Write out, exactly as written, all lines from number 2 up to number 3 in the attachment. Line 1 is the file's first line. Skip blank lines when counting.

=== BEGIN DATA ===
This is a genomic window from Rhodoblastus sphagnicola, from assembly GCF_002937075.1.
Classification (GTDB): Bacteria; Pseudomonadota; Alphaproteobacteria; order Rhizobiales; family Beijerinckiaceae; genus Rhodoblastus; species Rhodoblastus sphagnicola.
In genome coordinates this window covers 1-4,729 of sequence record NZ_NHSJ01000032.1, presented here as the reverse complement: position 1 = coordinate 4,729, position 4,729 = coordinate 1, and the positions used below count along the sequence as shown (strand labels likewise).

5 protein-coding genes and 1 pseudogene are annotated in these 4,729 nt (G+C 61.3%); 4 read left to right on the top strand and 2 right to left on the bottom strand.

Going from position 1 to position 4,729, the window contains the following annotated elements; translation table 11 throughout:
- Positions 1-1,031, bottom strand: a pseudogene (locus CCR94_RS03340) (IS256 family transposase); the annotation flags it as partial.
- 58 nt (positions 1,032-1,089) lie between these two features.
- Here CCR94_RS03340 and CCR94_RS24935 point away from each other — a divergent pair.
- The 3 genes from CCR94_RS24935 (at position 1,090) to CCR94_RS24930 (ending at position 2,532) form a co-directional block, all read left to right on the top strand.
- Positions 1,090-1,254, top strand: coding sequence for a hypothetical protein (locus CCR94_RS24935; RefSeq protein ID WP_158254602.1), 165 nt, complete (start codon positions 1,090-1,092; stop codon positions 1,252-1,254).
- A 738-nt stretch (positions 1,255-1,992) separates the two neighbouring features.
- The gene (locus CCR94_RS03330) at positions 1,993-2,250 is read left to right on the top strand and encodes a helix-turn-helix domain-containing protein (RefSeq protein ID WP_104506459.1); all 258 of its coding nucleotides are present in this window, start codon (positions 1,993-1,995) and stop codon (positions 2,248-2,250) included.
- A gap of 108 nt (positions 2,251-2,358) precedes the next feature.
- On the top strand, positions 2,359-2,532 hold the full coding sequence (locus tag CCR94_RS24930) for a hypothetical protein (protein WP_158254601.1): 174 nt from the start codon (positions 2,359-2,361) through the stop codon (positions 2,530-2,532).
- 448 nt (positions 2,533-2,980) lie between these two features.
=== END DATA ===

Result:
Classification (GTDB): Bacteria; Pseudomonadota; Alphaproteobacteria; order Rhizobiales; family Beijerinckiaceae; genus Rhodoblastus; species Rhodoblastus sphagnicola.
In genome coordinates this window covers 1-4,729 of sequence record NZ_NHSJ01000032.1, presented here as the reverse complement: position 1 = coordinate 4,729, position 4,729 = coordinate 1, and the positions used below count along the sequence as shown (strand labels likewise).